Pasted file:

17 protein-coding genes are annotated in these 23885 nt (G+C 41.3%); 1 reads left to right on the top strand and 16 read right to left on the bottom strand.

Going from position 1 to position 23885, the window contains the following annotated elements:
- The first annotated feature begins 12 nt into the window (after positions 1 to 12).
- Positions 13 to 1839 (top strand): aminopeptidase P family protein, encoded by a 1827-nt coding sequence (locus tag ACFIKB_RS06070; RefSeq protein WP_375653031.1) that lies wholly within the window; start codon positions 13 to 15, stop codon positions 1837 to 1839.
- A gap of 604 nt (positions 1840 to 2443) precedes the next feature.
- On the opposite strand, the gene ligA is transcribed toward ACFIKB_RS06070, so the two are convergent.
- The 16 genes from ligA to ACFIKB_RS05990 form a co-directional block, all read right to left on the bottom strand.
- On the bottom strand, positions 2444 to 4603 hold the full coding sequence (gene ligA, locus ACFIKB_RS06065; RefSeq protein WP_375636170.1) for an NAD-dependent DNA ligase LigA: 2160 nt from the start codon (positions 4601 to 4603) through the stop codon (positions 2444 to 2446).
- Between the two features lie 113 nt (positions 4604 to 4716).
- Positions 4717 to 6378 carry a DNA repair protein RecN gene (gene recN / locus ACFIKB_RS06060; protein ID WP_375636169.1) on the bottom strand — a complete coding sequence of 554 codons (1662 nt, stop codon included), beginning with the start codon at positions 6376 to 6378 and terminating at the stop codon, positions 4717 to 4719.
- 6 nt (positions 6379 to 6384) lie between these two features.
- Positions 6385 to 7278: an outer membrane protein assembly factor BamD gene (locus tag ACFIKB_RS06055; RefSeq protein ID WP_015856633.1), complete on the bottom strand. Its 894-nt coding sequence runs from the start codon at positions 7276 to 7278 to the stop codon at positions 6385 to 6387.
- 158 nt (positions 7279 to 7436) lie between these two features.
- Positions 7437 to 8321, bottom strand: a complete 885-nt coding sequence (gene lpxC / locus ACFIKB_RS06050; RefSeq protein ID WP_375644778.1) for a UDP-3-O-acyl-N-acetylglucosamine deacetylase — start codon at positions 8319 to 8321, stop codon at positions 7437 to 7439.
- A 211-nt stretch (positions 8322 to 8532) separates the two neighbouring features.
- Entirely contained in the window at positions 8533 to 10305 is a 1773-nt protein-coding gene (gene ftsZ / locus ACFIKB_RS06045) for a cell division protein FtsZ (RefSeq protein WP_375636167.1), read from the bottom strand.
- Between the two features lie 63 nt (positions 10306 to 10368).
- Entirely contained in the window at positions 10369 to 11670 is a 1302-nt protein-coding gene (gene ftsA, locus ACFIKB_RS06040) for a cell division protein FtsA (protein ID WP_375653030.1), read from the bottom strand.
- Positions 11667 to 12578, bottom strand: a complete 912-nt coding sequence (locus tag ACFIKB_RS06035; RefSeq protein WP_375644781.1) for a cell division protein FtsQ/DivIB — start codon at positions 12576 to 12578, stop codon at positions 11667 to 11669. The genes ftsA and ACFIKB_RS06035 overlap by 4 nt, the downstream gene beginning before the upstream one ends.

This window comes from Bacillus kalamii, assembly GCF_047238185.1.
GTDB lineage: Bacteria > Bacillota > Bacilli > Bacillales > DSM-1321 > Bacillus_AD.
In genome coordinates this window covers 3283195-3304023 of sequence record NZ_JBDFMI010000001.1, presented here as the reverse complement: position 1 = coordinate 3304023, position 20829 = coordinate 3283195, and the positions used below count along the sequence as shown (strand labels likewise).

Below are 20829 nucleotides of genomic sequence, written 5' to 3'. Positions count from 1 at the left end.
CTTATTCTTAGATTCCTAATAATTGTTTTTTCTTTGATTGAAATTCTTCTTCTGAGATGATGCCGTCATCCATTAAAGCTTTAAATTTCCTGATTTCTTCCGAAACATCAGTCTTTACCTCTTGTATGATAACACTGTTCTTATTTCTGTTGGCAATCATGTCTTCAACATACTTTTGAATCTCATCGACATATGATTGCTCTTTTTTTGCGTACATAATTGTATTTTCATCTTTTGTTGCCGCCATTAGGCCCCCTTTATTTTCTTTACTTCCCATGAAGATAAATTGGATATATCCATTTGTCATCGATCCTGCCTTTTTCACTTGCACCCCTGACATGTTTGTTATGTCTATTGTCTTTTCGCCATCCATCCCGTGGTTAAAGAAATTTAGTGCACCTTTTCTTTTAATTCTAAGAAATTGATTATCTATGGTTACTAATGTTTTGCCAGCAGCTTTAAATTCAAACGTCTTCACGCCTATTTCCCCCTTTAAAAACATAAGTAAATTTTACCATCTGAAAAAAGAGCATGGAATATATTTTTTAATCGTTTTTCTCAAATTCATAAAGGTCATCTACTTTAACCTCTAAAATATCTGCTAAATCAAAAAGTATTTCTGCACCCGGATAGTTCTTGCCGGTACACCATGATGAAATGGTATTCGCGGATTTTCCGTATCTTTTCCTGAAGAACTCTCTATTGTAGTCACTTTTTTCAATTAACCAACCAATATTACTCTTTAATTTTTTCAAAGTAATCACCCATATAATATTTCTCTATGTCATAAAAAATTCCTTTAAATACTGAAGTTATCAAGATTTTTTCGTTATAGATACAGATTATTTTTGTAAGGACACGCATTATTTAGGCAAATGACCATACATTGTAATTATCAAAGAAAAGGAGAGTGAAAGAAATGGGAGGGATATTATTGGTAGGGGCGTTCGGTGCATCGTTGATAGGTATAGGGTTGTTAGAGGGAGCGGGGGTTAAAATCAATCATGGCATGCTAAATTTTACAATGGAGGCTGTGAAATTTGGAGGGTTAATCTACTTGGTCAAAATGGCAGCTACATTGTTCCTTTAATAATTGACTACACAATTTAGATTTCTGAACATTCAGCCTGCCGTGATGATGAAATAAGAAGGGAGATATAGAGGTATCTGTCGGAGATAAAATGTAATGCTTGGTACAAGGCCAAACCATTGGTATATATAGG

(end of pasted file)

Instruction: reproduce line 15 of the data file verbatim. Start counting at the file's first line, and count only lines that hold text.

- A 211-nt stretch (positions 8322 to 8532) separates the two neighbouring features.